Cycling death of Omaha doctor crash underscores need for road awareness
OMAHA, Neb. (WOWT) - Every cyclist knows the dangers of the open roads.
“The roads that are in western Douglas County going up to Fremont, they’re basically two-lane roads without a shoulder,” local cyclist Jeff Quandt said. “You have to be aware of where you’re riding, forward and back, and I have a little mirror on my sunglasses so I can see what’s coming up behind me and I’m listening as well.”
Quandt and fellow Bellevue Bicycle Club rider Scott Ussery have ridden along the very stretch of open road near Valley where 47-year-old Methodist Health cardiologist Dr. Matthew Latacha was cycling when he was hit and killed by a truck Sunday.
The Douglas County Sheriff’s Office Accident Investigation Team has yet to release the findings of their investigation.
“It’s a pretty stretch, flat, beautiful farmland,” the president of BBC Ussery said. “This is a favorite area for cyclists to ride when they want to go out and do 40 something, 50 miles in a good low traffic situation.”
And according to Quandt, a past president of BBC, the roads in the area are generally paved and good.
As for any rides of distance, understanding where you’re riding, and riding in groups, can be lifesavers.
“A lot of times I don’t do those kinds of roads unless I’m with a group,” Quandt said. “And when I do ride solo, and I do that a lot, I have a tracking beacon on my phone that sends a message to my wife that basically she can track me on the ride.”
“Being familiar with the road (is very important), maybe the route before you even go, so you know what you’re gonna be riding on, whether you have a shoulder or not,” Ussery said. “Some of the roads our group rode the other day, riding on Highway 50, got a nice shoulder. turn on to Buffalo Road, you got nothing. Having members, experienced riders in the group, help other riders know what to expect.”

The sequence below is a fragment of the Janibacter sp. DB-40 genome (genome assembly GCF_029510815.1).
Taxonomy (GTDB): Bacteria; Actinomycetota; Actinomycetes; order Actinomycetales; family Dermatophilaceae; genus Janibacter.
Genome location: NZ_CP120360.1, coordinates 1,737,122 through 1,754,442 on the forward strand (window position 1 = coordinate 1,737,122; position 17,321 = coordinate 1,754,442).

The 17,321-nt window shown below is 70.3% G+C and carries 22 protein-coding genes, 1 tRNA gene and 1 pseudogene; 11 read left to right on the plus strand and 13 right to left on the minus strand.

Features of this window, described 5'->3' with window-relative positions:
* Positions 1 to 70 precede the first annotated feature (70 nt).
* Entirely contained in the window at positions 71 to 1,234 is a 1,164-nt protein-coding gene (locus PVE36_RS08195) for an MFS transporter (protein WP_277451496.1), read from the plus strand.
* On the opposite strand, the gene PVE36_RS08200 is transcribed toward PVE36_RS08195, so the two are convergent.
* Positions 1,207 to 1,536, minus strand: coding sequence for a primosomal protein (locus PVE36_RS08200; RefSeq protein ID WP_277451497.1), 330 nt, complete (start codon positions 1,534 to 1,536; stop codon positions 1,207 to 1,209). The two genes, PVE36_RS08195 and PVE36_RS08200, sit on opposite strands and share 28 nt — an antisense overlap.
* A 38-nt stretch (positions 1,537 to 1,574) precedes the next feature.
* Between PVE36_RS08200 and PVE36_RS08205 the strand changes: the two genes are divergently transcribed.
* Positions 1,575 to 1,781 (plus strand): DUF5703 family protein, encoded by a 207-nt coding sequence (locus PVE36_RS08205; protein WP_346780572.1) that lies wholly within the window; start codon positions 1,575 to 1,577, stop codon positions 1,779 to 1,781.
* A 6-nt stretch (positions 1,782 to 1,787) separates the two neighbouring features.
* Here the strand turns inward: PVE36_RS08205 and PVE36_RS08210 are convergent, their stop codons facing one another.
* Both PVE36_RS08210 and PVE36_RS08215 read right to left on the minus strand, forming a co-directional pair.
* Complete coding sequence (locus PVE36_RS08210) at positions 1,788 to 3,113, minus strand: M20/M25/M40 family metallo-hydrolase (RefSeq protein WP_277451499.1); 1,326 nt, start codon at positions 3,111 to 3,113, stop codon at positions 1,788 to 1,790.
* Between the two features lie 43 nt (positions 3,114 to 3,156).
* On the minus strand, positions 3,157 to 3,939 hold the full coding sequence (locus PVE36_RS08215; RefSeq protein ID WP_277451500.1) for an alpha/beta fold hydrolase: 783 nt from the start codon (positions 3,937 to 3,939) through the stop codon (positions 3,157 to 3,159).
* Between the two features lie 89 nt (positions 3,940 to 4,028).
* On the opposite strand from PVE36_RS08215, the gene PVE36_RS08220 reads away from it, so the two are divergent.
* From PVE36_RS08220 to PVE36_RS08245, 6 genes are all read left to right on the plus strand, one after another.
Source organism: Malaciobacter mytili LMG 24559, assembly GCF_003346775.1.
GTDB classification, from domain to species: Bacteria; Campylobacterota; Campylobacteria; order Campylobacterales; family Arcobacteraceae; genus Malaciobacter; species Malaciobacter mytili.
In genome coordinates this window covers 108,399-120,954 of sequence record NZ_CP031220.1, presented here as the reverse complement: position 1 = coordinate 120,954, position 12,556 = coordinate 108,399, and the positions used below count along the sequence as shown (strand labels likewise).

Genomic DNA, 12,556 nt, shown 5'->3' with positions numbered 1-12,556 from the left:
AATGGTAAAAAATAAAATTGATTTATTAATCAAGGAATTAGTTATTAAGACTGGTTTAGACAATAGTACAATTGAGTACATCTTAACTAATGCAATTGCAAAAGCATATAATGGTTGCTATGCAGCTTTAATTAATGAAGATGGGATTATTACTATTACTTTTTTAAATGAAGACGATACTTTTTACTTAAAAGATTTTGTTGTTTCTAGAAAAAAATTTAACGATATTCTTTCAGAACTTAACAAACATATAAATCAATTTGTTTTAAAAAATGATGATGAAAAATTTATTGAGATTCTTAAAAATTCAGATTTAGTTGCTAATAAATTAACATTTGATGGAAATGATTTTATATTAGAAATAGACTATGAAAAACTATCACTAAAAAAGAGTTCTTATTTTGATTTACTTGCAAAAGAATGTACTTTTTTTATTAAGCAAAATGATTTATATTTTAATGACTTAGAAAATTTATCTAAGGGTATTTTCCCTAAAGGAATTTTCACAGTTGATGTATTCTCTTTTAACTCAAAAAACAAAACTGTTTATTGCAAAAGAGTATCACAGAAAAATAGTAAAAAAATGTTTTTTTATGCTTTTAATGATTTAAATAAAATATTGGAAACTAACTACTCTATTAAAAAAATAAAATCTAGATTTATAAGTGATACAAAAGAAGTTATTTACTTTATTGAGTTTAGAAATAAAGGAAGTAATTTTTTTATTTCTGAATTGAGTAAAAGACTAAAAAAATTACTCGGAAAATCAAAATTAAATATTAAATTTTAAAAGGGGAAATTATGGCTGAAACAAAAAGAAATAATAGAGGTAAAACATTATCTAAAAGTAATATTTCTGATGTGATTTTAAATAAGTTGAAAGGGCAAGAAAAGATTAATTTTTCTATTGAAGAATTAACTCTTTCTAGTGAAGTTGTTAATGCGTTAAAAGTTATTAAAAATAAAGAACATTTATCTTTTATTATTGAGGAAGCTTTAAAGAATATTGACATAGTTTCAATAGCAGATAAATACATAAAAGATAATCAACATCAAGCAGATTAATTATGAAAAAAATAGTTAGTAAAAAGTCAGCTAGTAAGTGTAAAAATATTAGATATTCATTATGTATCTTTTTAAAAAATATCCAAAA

City of Papillion police sergeant Kurt McClannan is a cyclist himself, and commutes to work when he can. He’s able to stay on paved trails and roads with bike lanes.
Everyone, especially motorists, needs an understanding of Nebraska’s “three-foot law.”
“The ‘three-foot law’ just says that, when a biker is riding along the road, they are supposed to ride as far to the right as they can, and cars have to give them three feet of distance in between the side of the car and the bike,” McClannan said. “As a car is passing, a car cannot pass right next to the bike. It’s got to give the bike space. So motorists are responsible for doing that. But as a bicyclist, we have to try to protect ourselves too. It’s great that the law says that, but the law says lots of things that that not everybody follows, or they don’t remember to follow. Just because I know the bike law doesn’t mean that every motorist on the road understands it as well.”
Road awareness goes both ways, and drivers should learn that cyclists don’t always have much breathing room themselves, particularly when passing.